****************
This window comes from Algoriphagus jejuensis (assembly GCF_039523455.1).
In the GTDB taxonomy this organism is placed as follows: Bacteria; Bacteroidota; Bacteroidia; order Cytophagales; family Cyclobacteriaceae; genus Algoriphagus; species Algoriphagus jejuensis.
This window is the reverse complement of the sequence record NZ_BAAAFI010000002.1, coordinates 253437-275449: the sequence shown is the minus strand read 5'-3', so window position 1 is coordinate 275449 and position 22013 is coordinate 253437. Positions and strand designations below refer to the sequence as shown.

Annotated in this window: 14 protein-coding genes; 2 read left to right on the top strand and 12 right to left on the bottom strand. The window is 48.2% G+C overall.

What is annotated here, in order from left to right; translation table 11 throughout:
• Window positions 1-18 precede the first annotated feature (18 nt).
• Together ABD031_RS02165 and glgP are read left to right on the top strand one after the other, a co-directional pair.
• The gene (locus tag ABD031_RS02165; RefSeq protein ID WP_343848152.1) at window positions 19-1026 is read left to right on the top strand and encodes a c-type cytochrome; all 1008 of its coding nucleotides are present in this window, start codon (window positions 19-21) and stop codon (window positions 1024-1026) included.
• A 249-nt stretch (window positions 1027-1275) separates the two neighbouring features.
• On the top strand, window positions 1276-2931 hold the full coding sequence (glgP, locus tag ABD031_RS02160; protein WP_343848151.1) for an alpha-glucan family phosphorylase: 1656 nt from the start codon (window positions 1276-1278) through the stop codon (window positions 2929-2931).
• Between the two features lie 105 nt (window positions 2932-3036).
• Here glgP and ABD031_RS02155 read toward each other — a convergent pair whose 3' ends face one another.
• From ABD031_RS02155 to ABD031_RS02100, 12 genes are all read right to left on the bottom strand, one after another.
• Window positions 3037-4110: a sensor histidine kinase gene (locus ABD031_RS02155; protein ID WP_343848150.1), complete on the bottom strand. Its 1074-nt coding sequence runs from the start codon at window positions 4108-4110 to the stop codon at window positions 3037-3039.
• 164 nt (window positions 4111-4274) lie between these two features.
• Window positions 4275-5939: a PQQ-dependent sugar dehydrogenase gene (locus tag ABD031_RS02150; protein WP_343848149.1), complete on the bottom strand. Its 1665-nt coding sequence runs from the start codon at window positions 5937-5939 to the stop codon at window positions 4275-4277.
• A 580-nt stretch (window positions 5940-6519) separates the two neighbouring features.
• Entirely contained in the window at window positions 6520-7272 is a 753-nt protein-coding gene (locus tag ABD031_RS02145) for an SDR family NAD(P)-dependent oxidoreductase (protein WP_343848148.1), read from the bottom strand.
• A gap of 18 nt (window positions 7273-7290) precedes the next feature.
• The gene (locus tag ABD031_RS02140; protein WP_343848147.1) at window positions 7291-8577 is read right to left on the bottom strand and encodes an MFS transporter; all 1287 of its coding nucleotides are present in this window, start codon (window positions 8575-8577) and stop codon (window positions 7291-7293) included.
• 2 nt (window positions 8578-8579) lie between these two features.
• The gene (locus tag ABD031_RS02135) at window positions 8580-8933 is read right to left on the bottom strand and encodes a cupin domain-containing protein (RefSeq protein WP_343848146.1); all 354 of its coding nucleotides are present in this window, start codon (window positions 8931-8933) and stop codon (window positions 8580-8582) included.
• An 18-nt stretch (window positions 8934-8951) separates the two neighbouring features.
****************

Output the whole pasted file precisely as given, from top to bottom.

This window comes from Algoriphagus jejuensis (assembly GCF_039523455.1).
In the GTDB taxonomy this organism is placed as follows: Bacteria; Bacteroidota; Bacteroidia; order Cytophagales; family Cyclobacteriaceae; genus Algoriphagus; species Algoriphagus jejuensis.
This window is the reverse complement of the sequence record NZ_BAAAFI010000002.1, coordinates 253437-275449: the sequence shown is the minus strand read 5'-3', so window position 1 is coordinate 275449 and position 22013 is coordinate 253437. Positions and strand designations below refer to the sequence as shown.

Annotated in this window: 14 protein-coding genes; 2 read left to right on the top strand and 12 right to left on the bottom strand. The window is 48.2% G+C overall.

What is annotated here, in order from left to right; translation table 11 throughout:
• Window positions 1-18 precede the first annotated feature (18 nt).
• Together ABD031_RS02165 and glgP are read left to right on the top strand one after the other, a co-directional pair.
• The gene (locus tag ABD031_RS02165; RefSeq protein ID WP_343848152.1) at window positions 19-1026 is read left to right on the top strand and encodes a c-type cytochrome; all 1008 of its coding nucleotides are present in this window, start codon (window positions 19-21) and stop codon (window positions 1024-1026) included.
• A 249-nt stretch (window positions 1027-1275) separates the two neighbouring features.
• On the top strand, window positions 1276-2931 hold the full coding sequence (glgP, locus tag ABD031_RS02160; protein WP_343848151.1) for an alpha-glucan family phosphorylase: 1656 nt from the start codon (window positions 1276-1278) through the stop codon (window positions 2929-2931).
• Between the two features lie 105 nt (window positions 2932-3036).
• Here glgP and ABD031_RS02155 read toward each other — a convergent pair whose 3' ends face one another.
• From ABD031_RS02155 to ABD031_RS02100, 12 genes are all read right to left on the bottom strand, one after another.
• Window positions 3037-4110: a sensor histidine kinase gene (locus ABD031_RS02155; protein ID WP_343848150.1), complete on the bottom strand. Its 1074-nt coding sequence runs from the start codon at window positions 4108-4110 to the stop codon at window positions 3037-3039.
• 164 nt (window positions 4111-4274) lie between these two features.
• Window positions 4275-5939: a PQQ-dependent sugar dehydrogenase gene (locus tag ABD031_RS02150; protein WP_343848149.1), complete on the bottom strand. Its 1665-nt coding sequence runs from the start codon at window positions 5937-5939 to the stop codon at window positions 4275-4277.
• A 580-nt stretch (window positions 5940-6519) separates the two neighbouring features.
• Entirely contained in the window at window positions 6520-7272 is a 753-nt protein-coding gene (locus tag ABD031_RS02145) for an SDR family NAD(P)-dependent oxidoreductase (protein WP_343848148.1), read from the bottom strand.
• A gap of 18 nt (window positions 7273-7290) precedes the next feature.
• The gene (locus tag ABD031_RS02140; protein WP_343848147.1) at window positions 7291-8577 is read right to left on the bottom strand and encodes an MFS transporter; all 1287 of its coding nucleotides are present in this window, start codon (window positions 8575-8577) and stop codon (window positions 7291-7293) included.
• 2 nt (window positions 8578-8579) lie between these two features.
• The gene (locus tag ABD031_RS02135) at window positions 8580-8933 is read right to left on the bottom strand and encodes a cupin domain-containing protein (RefSeq protein WP_343848146.1); all 354 of its coding nucleotides are present in this window, start codon (window positions 8931-8933) and stop codon (window positions 8580-8582) included.
• An 18-nt stretch (window positions 8934-8951) separates the two neighbouring features.